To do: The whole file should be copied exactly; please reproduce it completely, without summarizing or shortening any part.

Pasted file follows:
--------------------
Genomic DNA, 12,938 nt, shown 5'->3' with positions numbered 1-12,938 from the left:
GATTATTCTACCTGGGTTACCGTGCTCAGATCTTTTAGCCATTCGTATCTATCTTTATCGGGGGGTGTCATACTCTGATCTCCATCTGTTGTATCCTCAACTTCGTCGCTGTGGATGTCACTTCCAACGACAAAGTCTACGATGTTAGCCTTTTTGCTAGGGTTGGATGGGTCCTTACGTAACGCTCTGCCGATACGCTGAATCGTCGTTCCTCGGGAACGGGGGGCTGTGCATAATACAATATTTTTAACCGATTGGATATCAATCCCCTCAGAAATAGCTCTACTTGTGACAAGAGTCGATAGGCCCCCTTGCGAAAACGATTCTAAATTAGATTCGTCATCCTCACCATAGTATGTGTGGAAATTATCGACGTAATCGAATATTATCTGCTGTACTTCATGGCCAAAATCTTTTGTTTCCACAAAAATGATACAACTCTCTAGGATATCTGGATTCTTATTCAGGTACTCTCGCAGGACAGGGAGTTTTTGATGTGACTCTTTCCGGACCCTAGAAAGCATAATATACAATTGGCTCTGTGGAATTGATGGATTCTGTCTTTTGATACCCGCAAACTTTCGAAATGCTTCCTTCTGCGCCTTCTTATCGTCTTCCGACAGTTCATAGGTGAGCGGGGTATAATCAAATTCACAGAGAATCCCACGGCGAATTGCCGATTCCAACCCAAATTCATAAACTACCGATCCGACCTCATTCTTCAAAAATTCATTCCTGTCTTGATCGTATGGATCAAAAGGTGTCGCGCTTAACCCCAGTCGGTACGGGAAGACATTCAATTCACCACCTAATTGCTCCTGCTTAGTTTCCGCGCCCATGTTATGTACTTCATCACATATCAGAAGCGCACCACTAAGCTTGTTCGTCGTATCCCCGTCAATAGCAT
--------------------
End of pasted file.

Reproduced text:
Genomic DNA, 12,938 nt, shown 5'->3' with positions numbered 1-12,938 from the left:
GATTATTCTACCTGGGTTACCGTGCTCAGATCTTTTAGCCATTCGTATCTATCTTTATCGGGGGGTGTCATACTCTGATCTCCATCTGTTGTATCCTCAACTTCGTCGCTGTGGATGTCACTTCCAACGACAAAGTCTACGATGTTAGCCTTTTTGCTAGGGTTGGATGGGTCCTTACGTAACGCTCTGCCGATACGCTGAATCGTCGTTCCTCGGGAACGGGGGGCTGTGCATAATACAATATTTTTAACCGATTGGATATCAATCCCCTCAGAAATAGCTCTACTTGTGACAAGAGTCGATAGGCCCCCTTGCGAAAACGATTCTAAATTAGATTCGTCATCCTCACCATAGTATGTGTGGAAATTATCGACGTAATCGAATATTATCTGCTGTACTTCATGGCCAAAATCTTTTGTTTCCACAAAAATGATACAACTCTCTAGGATATCTGGATTCTTATTCAGGTACTCTCGCAGGACAGGGAGTTTTTGATGTGACTCTTTCCGGACCCTAGAAAGCATAATATACAATTGGCTCTGTGGAATTGATGGATTCTGTCTTTTGATACCCGCAAACTTTCGAAATGCTTCCTTCTGCGCCTTCTTATCGTCTTCCGACAGTTCATAGGTGAGCGGGGTATAATCAAATTCACAGAGAATCCCACGGCGAATTGCCGATTCCAACCCAAATTCATAAACTACCGATCCGACCTCATTCTTCAAAAATTCATTCCTGTCTTGATCGTATGGATCAAAAGGTGTCGCGCTTAACCCCAGTCGGTACGGGAAGACATTCAATTCACCACCTAATTGCTCCTGCTTAGTTTCCGCGCCCATGTTATGTACTTCATCACATATCAGAAGCGCACCACTAAGCTTGTTCGTCGTATCCCCGTCAATAGCAT